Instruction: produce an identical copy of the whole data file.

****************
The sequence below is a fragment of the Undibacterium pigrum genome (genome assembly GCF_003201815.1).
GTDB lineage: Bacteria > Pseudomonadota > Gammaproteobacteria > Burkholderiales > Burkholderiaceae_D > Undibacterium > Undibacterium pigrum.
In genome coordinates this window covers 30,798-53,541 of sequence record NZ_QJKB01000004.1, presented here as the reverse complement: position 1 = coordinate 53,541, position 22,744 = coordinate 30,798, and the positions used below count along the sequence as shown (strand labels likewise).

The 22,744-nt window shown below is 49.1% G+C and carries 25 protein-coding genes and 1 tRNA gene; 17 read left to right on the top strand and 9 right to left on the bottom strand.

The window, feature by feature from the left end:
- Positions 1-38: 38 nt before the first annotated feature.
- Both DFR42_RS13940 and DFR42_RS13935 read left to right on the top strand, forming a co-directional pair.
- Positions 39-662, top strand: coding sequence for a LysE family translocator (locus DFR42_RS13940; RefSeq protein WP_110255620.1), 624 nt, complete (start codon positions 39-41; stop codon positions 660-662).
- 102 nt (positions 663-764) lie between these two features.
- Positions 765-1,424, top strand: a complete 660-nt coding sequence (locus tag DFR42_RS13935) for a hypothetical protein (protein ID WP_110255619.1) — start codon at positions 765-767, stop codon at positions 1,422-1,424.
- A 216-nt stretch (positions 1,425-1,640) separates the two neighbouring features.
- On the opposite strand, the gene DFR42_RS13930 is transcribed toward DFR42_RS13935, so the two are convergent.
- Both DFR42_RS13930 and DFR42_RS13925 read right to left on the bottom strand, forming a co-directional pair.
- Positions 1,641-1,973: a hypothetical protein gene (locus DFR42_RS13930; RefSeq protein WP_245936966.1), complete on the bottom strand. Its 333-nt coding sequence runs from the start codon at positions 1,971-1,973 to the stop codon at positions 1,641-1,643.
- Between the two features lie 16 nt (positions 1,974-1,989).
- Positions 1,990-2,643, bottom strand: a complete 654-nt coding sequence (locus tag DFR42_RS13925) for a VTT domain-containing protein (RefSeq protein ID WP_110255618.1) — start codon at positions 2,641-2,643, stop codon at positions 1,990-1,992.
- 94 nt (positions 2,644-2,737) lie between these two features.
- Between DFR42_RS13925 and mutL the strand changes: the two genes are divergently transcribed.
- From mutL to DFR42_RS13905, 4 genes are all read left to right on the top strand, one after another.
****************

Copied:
The sequence below is a fragment of the Undibacterium pigrum genome (genome assembly GCF_003201815.1).
GTDB lineage: Bacteria > Pseudomonadota > Gammaproteobacteria > Burkholderiales > Burkholderiaceae_D > Undibacterium > Undibacterium pigrum.
In genome coordinates this window covers 30,798-53,541 of sequence record NZ_QJKB01000004.1, presented here as the reverse complement: position 1 = coordinate 53,541, position 22,744 = coordinate 30,798, and the positions used below count along the sequence as shown (strand labels likewise).

The 22,744-nt window shown below is 49.1% G+C and carries 25 protein-coding genes and 1 tRNA gene; 17 read left to right on the top strand and 9 right to left on the bottom strand.

The window, feature by feature from the left end:
- Positions 1-38: 38 nt before the first annotated feature.
- Both DFR42_RS13940 and DFR42_RS13935 read left to right on the top strand, forming a co-directional pair.
- Positions 39-662, top strand: coding sequence for a LysE family translocator (locus DFR42_RS13940; RefSeq protein WP_110255620.1), 624 nt, complete (start codon positions 39-41; stop codon positions 660-662).
- 102 nt (positions 663-764) lie between these two features.
- Positions 765-1,424, top strand: a complete 660-nt coding sequence (locus tag DFR42_RS13935) for a hypothetical protein (protein ID WP_110255619.1) — start codon at positions 765-767, stop codon at positions 1,422-1,424.
- A 216-nt stretch (positions 1,425-1,640) separates the two neighbouring features.
- On the opposite strand, the gene DFR42_RS13930 is transcribed toward DFR42_RS13935, so the two are convergent.
- Both DFR42_RS13930 and DFR42_RS13925 read right to left on the bottom strand, forming a co-directional pair.
- Positions 1,641-1,973: a hypothetical protein gene (locus DFR42_RS13930; RefSeq protein WP_245936966.1), complete on the bottom strand. Its 333-nt coding sequence runs from the start codon at positions 1,971-1,973 to the stop codon at positions 1,641-1,643.
- Between the two features lie 16 nt (positions 1,974-1,989).
- Positions 1,990-2,643, bottom strand: a complete 654-nt coding sequence (locus tag DFR42_RS13925) for a VTT domain-containing protein (RefSeq protein ID WP_110255618.1) — start codon at positions 2,641-2,643, stop codon at positions 1,990-1,992.
- 94 nt (positions 2,644-2,737) lie between these two features.
- Between DFR42_RS13925 and mutL the strand changes: the two genes are divergently transcribed.
- From mutL to DFR42_RS13905, 4 genes are all read left to right on the top strand, one after another.